For more information, please click here.
*Note: Due to Spring Break, there will be no Brown Bag lectures held on Friday, March 7th or March 14th.
The Exciting Field of Crisis and Emergency Risk Communication
Presented by Tom Hipper
March 21st, 2014
Hosted by the Department of Communication Studies
When a disaster strikes, effective communication with the public is a necessity. Accurate, timely, and credible information can reduce fear and uncertainty, save lives, and facilitate recovery. But being first and being right isn’t easy, and failure to do both often leads to a loss of credibility from which it can be very difficult to recover. Fortunately, the field of Crisis and Emergency Risk Communication (CERC) tells us a great deal about how to successfully communicate with the public when the stakes are highest.
Tom Hipper, TCNJ, Penn State, and Johns Hopkins alumnus, currently Public Health Planner at the Center for Public Health Readiness & Communication, Drexel University, will discuss the core principles of CERC, including how audiences perceive and react to risk messages, and the important role of communication before, during, and following a disaster. He will also review communication efforts from recent disasters and discuss the future of the field, including how new tools such as social media will impact how we communicate with the general public during disasters.
Styles Advancing Graffiti’s Evolution
Presented by Will “KASSO” Condry
March 28th, 2014
Hosted by the Department of Art & Art History
Born and raised in Trenton, New Jersey, art was a creative outlet that manifested itself early on for Will “KASSO” Condry. He first noticed graffiti art at the age of 7 when graffiti artists from North Jersey and New York were creating murals for local businesses in Trenton. At age 11, he watched the legendary battle between LA graffiti writers HEX and SLICK on television and realized what he wanted to do. Today, KASSO is primarily known for his unique portraits and vivid aerosol based murals. He is a pioneering force in the Trenton art scene. Along with community arts non-profit organization, ALBUS CAVUS, KASSO continues to promote and produce graffiti inspired art throughout the city and tri-state area.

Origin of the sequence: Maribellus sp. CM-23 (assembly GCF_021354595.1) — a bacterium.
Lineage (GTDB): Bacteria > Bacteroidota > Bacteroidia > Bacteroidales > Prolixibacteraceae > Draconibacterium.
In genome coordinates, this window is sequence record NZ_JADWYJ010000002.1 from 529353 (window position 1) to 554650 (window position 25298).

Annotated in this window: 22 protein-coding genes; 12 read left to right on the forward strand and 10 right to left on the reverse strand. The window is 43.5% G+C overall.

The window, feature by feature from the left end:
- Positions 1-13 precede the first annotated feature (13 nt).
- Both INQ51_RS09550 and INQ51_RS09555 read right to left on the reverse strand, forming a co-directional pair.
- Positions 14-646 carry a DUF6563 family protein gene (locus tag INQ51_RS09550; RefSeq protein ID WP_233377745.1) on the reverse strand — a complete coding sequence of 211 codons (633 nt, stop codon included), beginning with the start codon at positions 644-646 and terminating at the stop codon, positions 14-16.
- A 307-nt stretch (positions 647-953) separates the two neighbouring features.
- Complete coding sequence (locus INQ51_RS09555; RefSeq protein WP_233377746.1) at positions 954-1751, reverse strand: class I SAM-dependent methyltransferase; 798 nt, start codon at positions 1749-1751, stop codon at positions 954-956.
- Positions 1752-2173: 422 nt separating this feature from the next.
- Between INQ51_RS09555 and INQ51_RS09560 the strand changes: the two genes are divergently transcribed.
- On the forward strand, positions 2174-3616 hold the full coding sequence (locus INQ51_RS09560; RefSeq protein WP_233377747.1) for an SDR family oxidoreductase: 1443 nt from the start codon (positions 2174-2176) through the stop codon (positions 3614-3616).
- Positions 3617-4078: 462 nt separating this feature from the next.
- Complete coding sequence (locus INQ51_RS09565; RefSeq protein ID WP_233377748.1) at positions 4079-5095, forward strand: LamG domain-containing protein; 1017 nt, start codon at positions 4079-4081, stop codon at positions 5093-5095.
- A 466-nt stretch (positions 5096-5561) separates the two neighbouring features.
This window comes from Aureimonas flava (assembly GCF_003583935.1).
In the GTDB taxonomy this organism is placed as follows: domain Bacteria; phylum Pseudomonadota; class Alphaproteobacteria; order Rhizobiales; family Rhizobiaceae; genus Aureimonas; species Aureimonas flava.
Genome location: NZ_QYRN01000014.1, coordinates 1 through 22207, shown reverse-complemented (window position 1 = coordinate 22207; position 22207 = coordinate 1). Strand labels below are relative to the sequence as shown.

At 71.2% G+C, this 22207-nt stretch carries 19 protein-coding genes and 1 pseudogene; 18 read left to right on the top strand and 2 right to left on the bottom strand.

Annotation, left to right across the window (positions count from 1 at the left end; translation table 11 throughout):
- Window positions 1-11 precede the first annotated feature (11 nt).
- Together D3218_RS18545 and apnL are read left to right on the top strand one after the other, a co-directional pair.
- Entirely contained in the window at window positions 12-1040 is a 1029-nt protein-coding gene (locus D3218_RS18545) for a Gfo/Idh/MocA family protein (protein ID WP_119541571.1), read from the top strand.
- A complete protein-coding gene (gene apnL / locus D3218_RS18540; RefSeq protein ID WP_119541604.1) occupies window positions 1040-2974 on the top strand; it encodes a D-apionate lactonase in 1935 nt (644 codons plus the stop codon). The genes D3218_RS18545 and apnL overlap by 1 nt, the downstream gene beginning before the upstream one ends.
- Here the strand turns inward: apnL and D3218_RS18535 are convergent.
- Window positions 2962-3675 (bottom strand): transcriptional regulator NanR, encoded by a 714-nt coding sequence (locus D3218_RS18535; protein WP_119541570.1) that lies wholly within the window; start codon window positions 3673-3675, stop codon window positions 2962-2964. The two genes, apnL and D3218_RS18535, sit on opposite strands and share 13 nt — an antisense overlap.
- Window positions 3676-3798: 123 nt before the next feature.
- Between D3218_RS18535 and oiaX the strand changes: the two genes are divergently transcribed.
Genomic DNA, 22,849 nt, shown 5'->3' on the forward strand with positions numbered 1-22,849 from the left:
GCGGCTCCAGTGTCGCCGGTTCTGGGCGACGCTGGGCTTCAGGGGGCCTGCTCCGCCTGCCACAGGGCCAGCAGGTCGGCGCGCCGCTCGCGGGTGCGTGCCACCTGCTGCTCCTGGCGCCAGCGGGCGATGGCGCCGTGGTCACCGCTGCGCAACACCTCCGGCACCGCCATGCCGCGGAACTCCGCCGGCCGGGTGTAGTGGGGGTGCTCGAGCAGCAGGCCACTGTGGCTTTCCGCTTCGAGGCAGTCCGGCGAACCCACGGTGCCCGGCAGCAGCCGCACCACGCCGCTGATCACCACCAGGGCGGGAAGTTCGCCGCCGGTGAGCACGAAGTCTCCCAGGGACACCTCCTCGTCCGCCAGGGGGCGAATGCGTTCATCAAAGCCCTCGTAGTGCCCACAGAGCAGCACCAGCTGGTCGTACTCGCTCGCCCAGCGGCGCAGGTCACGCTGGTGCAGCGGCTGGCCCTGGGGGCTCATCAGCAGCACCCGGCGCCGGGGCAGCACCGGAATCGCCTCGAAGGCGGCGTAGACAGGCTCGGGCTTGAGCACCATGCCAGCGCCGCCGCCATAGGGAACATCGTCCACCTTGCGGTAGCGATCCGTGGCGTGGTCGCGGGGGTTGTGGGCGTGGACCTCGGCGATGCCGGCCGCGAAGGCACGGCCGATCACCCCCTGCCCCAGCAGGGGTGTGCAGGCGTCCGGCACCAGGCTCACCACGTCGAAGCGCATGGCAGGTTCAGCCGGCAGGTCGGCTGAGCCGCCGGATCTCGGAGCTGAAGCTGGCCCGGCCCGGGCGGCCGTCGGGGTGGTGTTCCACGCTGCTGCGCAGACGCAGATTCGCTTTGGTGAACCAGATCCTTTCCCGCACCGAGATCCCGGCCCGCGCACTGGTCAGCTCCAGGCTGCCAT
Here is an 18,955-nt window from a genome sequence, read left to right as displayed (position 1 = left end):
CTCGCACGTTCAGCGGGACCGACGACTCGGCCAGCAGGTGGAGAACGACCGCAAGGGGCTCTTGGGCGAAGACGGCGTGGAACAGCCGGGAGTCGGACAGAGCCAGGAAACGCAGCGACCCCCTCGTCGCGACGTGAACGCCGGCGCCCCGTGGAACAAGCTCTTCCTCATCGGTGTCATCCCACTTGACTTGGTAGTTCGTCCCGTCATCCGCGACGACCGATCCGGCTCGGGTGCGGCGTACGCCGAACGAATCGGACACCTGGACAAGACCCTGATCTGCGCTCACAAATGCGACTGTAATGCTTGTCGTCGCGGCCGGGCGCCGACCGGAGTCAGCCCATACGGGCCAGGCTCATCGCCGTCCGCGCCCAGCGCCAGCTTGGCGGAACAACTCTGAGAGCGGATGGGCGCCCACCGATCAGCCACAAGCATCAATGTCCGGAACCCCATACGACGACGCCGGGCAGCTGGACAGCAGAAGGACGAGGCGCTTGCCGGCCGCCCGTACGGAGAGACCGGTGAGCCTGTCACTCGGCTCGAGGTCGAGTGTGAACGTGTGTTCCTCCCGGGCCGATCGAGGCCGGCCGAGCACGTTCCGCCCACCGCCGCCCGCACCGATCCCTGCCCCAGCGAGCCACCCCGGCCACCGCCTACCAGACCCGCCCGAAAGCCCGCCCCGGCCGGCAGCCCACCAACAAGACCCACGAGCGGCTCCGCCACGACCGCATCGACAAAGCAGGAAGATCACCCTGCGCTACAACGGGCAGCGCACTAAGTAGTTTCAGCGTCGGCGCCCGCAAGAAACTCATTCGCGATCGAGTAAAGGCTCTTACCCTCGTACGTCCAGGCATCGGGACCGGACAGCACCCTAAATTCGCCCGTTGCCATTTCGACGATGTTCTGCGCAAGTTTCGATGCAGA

The Life and Music of Charles Mingus
Presented by Gene Santoro, Writer for the NY Times and Rolling Stone Magazine
April 4th, 2014
Hosted by the Department of Music
Gene Santoro has authored several books, including “Myself When I Am Real: The Life and Music of Charles Mingus.” He has been a columnist for the Nation and the New York Daily News. His writing on subjects from pop culture to military and American history has appeared in numerous essay collections and publications like the New York Times, Washington Post, the New Yorker, New York, the Atlantic, Rolling Stone, Discover, the Village Voice, Chamber Music, and World War II.
This Brown Bag Series lecture is held in conjunction with the Department of Music’s day-long symposium “The Resurrection of Charles Mingus’ Epitaph,” a series of events and a performance examining the music of Charles Mingus. Events include a lecture by author and critic Gene Santoro (11:30am), a panel discussion with Lewis Porter, Michael Conklin and Gene Santoro (5:30pm), and a concert of selections from Epitaph and other Mingus works, performed by the TCNJ Jazz Ensemble led by Gary Fienberg and featuring Lewis Porter, piano (8:00pm; ticketed event).
The Evolution of Opera
Presented by Boheme Opera NJ
April 11th, 2014
Hosted by Boheme Opera NJ
Boheme Opera NJ is pleased to offer an informational walk through the evolution of opera and development of its various voice types. Vintage CD samples will be heard, along with live performances of arias demonstrating stylistic changes in writing for the voice. After a lunch break, Boheme plans to host a workshop focusing on vocal styles, interacting with vocal students from TCNJ’s Music Department and Boheme Opera’s roster.
*Note: There will be no Brown Bag lecture held on Friday, April 18th
Learning Interaction Design from the Real World
Presented by Anh Dang, Lead Experience Strategist at the NY Times
April 25th, 2014
Hosted by the Department of Interactive Multimedia
Against the backdrop of increasingly complex online experiences, Ms. Dang will discuss how to draw inspiration from the real world to craft delightful digital experiences through thoughtful designs, meaningful interactions, and a li’l bit of magic.